Voyager 1 exits the Solar System

Voyager 1 and Voyager 2 are at the edge of the heliosphere, the vast magnetic bubble created by our Sun's solar wind. When they cross the heliosphere fully, the probes will be in true interstellar space. They will never return to Earth.
Voyager 1 and Voyager 2 are at the edge of the heliosphere, the vast magnetic bubble created by our Sun’s solar wind. When they cross the heliosphere fully, the probes will be in true interstellar space. They will never return to Earth.

Remember 1977?  Disco music, episodes of “Starsky & Hutch,” the swearing-in of President Jimmy Carter and the death of Elvis? There were also the launches of the unmanned space probes Voyager 1 and 2 during that year.

The two American spacecraft, controlled out of Southern California’s Jet Propulsion Laboratory, were sent on first of their kind missions to explore our solar system’s outer planets: Jupiter, Saturn, Uranus and Neptune. The information the Voyagers sent back to Earth were stunning, from the discovery of active volcanoes on Jupiter’s moon, Io, to clocking wind speeds in Saturn’s upper atmosphere in excess of a 1,000 miles an hour.

Voyager 1 and 2 left those worlds behind years ago, but they’re still exploring and still making history. Destined never to return to Earth, Voyager 1 will soon become the first spacecraft to leave our solar system and fly into interstellar space. That’s the vast expanse of space between the stars in our galaxy. Voyager 2, on a different flight trajectory, will also soon leave our stellar system. The two craft will then spend billions of years orbiting the center of our galaxy, perhaps even surviving Earth itself as the Sun, near the end of its own lifespan, engulfs our world in the distant future. The former director of the Jet Propulsion Laboratory and the chief project scientist associated with the Voyager program, Dr. Ed Stone says, “we’re essentially in a region where no spacecraft has ever been before and we’re getting glimpses, a preview, if you will, of what’s outside.”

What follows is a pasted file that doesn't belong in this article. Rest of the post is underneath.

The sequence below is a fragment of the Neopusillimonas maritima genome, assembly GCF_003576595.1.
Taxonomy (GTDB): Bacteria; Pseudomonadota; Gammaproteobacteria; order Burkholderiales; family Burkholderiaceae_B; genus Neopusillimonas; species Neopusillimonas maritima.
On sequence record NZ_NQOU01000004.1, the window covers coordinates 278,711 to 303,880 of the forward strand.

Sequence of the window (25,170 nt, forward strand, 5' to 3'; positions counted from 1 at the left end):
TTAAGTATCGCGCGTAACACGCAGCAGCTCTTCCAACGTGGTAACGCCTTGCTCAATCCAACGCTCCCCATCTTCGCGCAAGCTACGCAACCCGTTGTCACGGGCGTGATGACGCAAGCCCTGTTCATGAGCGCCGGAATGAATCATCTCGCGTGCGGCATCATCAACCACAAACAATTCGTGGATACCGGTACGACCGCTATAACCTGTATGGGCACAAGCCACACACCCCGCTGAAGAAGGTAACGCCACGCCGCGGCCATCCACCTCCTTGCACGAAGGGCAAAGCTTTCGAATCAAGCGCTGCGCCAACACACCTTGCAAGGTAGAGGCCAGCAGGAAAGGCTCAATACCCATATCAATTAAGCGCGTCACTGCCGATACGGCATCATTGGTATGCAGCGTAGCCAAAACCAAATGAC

But in case an alien civilization ever finds one of the Voyager spacecraft long after we’re gone, NASA’s been kind enough to send a kind of message in a bottle. Produced by the late Carl Sagan, it’s in the form of 12-inch, gold-plated copper disc bolted to each Voyager probe. The discs are packed with audio and images of Earth,  as well as greetings in 55 ancient and modern languages. “These are tiny, silent ambassadors that will be roaming the Milky Way galaxy forever,” says Dr. Stone.

Here’s more from our conversation:

[soundcloud id=’100641742′]

Each Voyager spacecraft has a so-called golden record aboard her. Each disc is filled with greetings from Earth in a variety of languages and audio of our world, from the sounds of thunderstorms to a mother comforting a crying baby. The records also have an eclectic assortment of music: Mozart, Stravinsky, Blind Willie Johnson and Chuck Berry. The etchings you see on the record are instructions about how to play it.
Each Voyager spacecraft has a so-called golden record aboard her. Each disc is filled with greetings from Earth in a variety of languages and audio of our world, from the sounds of thunderstorms to a mother comforting a crying baby. The records also have an eclectic assortment of music: Mozart, Stravinsky, Blind Willie Johnson and Chuck Berry. The etchings you see on the record are instructions about how to play it.
This is an image taken by one of the Voyager spacecraft a few years into its mission to explore the outer planets. It shows Jupiter with some of its moons in the foreground.
This is an image taken by one of the Voyager spacecraft a few years into its mission to explore the outer planets. It shows Jupiter with some of its moons in the foreground.